Honoring Confederate History Month: The Fire-Bombing of Manhattan

04.08.10 Bucky Turco

LovejoysHotel Maybe it’s because we were on the winning side of the war or never felt that it was honorable to revere the American statesmen who begged foreign European powers to invade the country on their behalf, but there’s something very bothersome about the South’s insistence on honoring the Confederacy as proposed by the Governor of Virgina. And then there’s always this.

In November of 1864, Confederate Colonel Robert Martin hatched a plan to burn down at least 16 hotels around NYC on Election Day in a desperate attempt to spread fear and panic. Historian David Homer Bates sums up this act of acts of terrorism rather eloquently:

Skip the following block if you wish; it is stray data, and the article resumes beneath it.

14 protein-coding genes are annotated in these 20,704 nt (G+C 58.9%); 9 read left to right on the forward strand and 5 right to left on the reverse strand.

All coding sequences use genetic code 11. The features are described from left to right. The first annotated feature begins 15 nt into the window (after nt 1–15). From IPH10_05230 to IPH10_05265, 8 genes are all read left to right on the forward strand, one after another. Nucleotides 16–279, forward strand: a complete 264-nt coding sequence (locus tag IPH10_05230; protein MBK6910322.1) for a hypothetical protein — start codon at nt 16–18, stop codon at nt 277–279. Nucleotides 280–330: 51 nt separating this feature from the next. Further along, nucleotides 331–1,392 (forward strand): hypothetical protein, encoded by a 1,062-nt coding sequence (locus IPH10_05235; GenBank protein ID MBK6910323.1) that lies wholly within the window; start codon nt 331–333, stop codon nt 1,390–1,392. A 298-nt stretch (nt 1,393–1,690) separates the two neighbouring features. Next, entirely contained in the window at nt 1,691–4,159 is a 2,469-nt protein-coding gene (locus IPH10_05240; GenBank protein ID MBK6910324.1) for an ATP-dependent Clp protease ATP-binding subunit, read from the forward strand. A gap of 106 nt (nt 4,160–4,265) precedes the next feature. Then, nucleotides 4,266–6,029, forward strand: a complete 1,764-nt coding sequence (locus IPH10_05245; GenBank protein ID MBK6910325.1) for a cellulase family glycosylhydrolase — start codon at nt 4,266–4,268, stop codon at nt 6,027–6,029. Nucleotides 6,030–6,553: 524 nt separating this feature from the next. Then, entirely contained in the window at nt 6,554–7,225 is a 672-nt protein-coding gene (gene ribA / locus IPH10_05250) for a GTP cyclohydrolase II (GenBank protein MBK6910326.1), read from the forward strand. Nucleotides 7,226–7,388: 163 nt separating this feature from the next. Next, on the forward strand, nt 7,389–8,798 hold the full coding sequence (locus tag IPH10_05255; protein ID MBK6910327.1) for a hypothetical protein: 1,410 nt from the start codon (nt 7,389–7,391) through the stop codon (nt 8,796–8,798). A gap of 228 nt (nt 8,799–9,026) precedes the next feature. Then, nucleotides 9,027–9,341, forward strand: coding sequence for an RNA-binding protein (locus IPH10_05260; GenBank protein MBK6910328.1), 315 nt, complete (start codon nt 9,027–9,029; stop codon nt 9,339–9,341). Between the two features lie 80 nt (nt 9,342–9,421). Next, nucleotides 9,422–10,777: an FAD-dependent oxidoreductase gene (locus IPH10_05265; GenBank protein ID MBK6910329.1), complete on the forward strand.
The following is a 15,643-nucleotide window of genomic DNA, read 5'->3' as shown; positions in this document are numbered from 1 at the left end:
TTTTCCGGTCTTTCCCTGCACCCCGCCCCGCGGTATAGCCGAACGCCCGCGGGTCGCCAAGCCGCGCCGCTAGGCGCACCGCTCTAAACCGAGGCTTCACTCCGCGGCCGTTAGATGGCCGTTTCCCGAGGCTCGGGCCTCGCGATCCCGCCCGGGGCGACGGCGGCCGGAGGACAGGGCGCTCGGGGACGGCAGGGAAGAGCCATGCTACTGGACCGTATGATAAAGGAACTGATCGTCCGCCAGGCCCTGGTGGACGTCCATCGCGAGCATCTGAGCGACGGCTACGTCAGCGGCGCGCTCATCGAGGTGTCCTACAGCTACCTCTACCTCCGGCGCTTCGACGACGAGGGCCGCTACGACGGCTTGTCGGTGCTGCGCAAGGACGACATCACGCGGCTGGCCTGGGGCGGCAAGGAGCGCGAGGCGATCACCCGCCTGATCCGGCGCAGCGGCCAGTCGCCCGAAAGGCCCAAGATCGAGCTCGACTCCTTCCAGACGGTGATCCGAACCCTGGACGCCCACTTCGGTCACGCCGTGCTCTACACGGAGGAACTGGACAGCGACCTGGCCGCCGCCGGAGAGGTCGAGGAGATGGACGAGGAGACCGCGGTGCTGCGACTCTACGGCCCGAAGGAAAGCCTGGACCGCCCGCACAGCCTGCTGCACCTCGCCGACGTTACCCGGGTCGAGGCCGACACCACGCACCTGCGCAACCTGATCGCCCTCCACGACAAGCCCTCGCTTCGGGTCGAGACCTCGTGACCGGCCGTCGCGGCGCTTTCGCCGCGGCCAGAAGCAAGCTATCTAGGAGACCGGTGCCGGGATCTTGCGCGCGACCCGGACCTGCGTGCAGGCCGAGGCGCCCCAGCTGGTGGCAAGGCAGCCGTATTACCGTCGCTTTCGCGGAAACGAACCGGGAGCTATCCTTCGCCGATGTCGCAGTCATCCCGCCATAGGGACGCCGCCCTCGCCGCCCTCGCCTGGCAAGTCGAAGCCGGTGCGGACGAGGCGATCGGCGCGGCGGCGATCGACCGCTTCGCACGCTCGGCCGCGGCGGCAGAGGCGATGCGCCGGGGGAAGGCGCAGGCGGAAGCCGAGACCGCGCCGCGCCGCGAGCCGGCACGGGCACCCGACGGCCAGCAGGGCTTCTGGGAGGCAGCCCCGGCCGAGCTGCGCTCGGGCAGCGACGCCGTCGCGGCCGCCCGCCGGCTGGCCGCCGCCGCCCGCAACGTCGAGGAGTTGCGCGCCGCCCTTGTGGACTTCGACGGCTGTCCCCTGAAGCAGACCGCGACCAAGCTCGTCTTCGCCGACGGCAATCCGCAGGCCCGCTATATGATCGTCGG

The attempt to set fire the city of New York is one of the greatest atrocities of age. There is nothing in the annals of barbarism which evinces greater vindictiveness. In all the buildings fired, not only non-combatant men, but women and children, were congregated in large numbers, and nothing but the most diabolical spirit of revenge could have impelled the incendiaries to act so revoltingly.

Also, your flag sucks!